Local News

State says San Pasqual Academy must close by October

After years of declining enrollment and recent changes in state and federal law, California regulators have notified San Diego County child-welfare officials that they must close San Pasqual Academy, the first-in-the-nation residential home for dependents of the Juvenile Court.

In an undated letter, the Department of Social Services told the county it would be ending the three-year pilot program that has allowed the 20-year-old institution to continue to operate. The facility is scheduled to shut down by October.

The decision by state regulators comes as the total number of children in foster care and in the boarding school for foster children continues to decline. As of Feb. 1, there were 69 students at the Escondido school, down from 139 in April 2011, according to county data.

“Given the overall reduction in the county’s foster care population and the very limited number of appropriate referrals, it appears that continuation of the pilot is no longer viable or prudent,” the letter said.

The pilot program was slated to expire at the end of the year, but the state exercised its option to close early, on Oct. 1, when a federal law that discourages use of funding for congregate living in foster care facilities will take effect in California, the letter said.

State regulators said conversations with the county had determined federal funding for the school would run out when the federal law was implemented. According to county data, the funding made up 34 percent of the school’s $14 million annual budget this year.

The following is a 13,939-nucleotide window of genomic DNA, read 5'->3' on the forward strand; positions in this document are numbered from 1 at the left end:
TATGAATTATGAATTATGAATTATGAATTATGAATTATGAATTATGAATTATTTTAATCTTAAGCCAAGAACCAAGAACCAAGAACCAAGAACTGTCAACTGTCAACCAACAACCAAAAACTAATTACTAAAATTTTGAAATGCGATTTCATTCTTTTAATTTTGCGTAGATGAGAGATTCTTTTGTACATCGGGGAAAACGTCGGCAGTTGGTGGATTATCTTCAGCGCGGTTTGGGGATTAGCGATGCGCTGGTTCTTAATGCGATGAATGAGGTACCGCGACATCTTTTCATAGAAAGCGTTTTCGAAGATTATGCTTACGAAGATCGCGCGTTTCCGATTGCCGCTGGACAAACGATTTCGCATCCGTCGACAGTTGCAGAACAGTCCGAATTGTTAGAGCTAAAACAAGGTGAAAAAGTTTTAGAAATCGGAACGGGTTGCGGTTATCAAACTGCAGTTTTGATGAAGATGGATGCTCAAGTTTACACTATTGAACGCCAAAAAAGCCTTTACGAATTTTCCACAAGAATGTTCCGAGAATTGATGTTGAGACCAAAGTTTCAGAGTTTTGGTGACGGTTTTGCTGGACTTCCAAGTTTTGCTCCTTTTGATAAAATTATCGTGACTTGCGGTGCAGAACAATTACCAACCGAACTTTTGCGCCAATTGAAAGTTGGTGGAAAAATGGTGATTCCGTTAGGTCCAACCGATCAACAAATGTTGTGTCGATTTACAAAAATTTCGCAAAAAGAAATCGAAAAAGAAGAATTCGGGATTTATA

A California law passed in 2015 already ended the use of licensed group homes for foster children and requires states to place most children with families instead. But the school received an exception and was allowed to operate through a pilot program.

State regulators said in the letter that they notified the county this month to give officials time to move students to other homes, ideally with families.

Laws passed in the last 10 years and “policy established through lawsuits” have shifted requirements for keeping children safe with families — their own or foster families, according to a planning document provided by county Board of Supervisors Chairman Nathan Fletcher’s office. The changes have greatly reduced the number of San Diego County children in foster care.

In 2002, for example, there were more than 6,600 children in the local foster-care system. Earlier this month, the number was 2,150.

The loss of San Pasqual Academy will be a heavy blow to county officials and local stakeholders, who have taken pride in the academy’s success in preparing foster children to live independently.

Fletcher said the closing of San Pasqual could bring new opportunities.

“San Pasqual Academy existed to support our foster kids, and though the physical building may have to close, our commitment to helping these youth remains just as strong,” Fletcher said.

The planning document provided by Fletcher’s office proposed using the estimated $6.4 million the county is expected to save to benefit a larger number of children and help transform the child-protection bureaucracy into a “child well-being system” that better serves families.

The plan looks at ways to “take what we have learned at San Pasqual Academy and apply it to all youth, ages 12 and older, in care supporting efforts to utilize foster care as a support for families, not a substitute.”

For example, the document said, the money could be used to expand the county’s partnership with the county Office of Education to serve more of the system’s 868 foster children 12 or older.

Other possibilities include providing independent living skills to children 12 or older, and expanding therapeutic foster care and intensive services for foster homes. The plan also proposed increased support for foster families through Grossmont College and perhaps scholarships or life skills coaching for young adults who have aged out of the system.

Students will begin to be relocated as soon as next month.

Proposed next steps to plan for the end of San Pasqual Academy include meetings with stakeholders, advisory board members and students at the school and the establishment of a planning committee to study the pending closure.